Thursday 8 March 2012

Three bound copies / printed on one side only

Science funding agencies always make me feel more like a beggar than like a highly qualified scientist. And the problem is that this is somehow a self-fulfillig prophecy. Compared to industry, an academic career already pays less and offers you no job-security. If they are even trying to take your dignity, you have to be quite an idealistic person to stay in. The very reason why science funding agencies exist, is that they are trying to make highly motivated people work on basic research, since this may benefit society in a way that is not possible through for-profit research. The funded scientists are no beggars but the very reason why these agencies even exist. And any kind of negative selection that might make motivated people turn away is definitely not in the interest of these agencies.

I am of course grateful for the Humboldt foundation in general. But I am wondering what kind of unworldly bureaucrat wrote the "Guidelines for completing the application".
a) Application form (printed on one side only)
b) Curriculum vitae (printed on one side only)
c) Research plan (printed on one side only)
d) Key publications (list printed on one side only / three bound copies)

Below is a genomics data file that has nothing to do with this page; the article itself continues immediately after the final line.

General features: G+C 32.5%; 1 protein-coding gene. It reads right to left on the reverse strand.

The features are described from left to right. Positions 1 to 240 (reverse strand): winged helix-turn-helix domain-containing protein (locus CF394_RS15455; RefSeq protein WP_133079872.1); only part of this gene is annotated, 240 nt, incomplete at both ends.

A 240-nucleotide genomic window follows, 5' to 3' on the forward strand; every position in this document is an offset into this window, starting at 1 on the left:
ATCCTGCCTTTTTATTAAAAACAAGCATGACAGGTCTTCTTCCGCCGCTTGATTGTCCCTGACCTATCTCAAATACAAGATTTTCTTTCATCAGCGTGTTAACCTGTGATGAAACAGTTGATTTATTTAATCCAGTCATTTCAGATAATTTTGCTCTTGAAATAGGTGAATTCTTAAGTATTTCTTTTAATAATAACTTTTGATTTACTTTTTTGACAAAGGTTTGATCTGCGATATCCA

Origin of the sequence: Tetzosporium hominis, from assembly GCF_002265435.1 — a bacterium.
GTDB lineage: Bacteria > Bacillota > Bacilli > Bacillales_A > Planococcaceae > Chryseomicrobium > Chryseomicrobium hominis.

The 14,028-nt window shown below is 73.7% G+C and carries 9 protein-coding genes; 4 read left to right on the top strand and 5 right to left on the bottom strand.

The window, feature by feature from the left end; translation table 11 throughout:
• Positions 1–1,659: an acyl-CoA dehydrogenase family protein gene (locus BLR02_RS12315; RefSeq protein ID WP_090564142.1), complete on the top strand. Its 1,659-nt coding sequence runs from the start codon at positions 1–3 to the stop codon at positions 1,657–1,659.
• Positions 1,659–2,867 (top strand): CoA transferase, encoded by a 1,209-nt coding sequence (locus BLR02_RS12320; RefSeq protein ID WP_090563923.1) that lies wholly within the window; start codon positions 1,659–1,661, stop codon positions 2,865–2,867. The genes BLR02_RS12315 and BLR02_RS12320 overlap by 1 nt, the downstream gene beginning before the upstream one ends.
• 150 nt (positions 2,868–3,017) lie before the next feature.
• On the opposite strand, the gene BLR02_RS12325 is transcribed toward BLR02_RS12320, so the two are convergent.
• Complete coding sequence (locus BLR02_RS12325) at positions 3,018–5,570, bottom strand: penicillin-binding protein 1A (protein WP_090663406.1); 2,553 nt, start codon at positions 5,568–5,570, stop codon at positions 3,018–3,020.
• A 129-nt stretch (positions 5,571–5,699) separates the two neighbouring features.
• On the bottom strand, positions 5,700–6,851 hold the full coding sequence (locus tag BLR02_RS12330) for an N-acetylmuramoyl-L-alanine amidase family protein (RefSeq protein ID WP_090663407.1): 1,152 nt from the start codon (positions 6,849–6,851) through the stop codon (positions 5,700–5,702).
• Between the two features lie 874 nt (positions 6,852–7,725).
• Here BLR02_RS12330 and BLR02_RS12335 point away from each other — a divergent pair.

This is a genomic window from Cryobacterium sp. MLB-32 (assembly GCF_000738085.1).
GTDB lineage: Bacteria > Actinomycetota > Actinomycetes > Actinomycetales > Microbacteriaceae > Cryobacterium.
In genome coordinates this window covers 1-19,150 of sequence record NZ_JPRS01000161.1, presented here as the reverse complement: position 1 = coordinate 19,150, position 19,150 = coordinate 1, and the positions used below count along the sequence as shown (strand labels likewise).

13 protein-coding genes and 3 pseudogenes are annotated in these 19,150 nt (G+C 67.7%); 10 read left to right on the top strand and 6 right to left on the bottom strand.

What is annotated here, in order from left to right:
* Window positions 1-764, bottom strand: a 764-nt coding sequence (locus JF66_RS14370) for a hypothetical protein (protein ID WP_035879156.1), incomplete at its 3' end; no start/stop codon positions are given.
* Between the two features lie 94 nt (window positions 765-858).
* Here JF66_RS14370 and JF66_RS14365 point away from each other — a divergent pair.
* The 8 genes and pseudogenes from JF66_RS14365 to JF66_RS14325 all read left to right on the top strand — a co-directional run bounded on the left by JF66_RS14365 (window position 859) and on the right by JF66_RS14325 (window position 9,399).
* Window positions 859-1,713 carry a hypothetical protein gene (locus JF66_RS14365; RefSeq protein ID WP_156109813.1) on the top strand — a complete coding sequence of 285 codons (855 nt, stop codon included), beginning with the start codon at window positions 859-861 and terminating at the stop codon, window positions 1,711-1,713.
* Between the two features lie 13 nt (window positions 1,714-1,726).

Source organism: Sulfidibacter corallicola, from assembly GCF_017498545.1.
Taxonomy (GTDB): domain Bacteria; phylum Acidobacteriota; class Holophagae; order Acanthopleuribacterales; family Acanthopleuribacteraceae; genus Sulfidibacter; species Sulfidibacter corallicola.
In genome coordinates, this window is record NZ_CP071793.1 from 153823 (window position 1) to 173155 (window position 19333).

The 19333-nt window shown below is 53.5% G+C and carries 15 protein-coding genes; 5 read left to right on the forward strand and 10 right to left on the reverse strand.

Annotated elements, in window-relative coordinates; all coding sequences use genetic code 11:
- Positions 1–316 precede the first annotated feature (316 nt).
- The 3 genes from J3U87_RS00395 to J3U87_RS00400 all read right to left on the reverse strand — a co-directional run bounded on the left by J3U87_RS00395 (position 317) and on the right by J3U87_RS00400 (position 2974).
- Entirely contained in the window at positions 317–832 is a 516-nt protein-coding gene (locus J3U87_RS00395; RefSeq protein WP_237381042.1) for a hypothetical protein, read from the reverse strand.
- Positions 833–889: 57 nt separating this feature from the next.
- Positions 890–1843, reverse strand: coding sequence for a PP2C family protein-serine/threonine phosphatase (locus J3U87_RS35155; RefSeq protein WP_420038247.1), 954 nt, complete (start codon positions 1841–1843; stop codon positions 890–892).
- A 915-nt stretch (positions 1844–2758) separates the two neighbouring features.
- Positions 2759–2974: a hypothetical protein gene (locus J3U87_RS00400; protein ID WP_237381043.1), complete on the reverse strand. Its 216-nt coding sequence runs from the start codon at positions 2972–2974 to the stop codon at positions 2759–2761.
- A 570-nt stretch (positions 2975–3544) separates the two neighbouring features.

What annoys me about that? First that these things have to be provided in printed form: There is such a thing as the internet, which allows transportation of information faster, cheaper, and with a smaller carbon footprint. Then why do you have to print it one-sided? Because only an increased footprint shows that you are really serious? Or because it is fun if every folder is twice as thick? And finally, why is "printed one side only" written for every single point on the list? Because the desired "highly qualified applicants" are too stupid to read it if it only says it once? I guess, people did not do it. But only because of environmental or practical considerations and not because they did not understand it when it was written only once.

I personally can swallow my pride (somehow) and apply. But I wonder for how many people things like this are the tipping point for a career in the industry or economy where they get more money and have a safe job for more than one or two years. And ideally a secretary does some of the bureaucratic things, so that they can actually focus their work time on the things they received many years of specialized training for.


Anonymous said...

Reminds me of this story:

"If Wall Street was not there as an alternative, I would have gone into academia." JOHN J. MOON Managing director of a private equity firm, who had intended to become a teacher."

Felix said...

I guess if academia wants a share of the high performing people, they have to do something. and if it is not money that they can offer, they should at least make everything else as easy as possible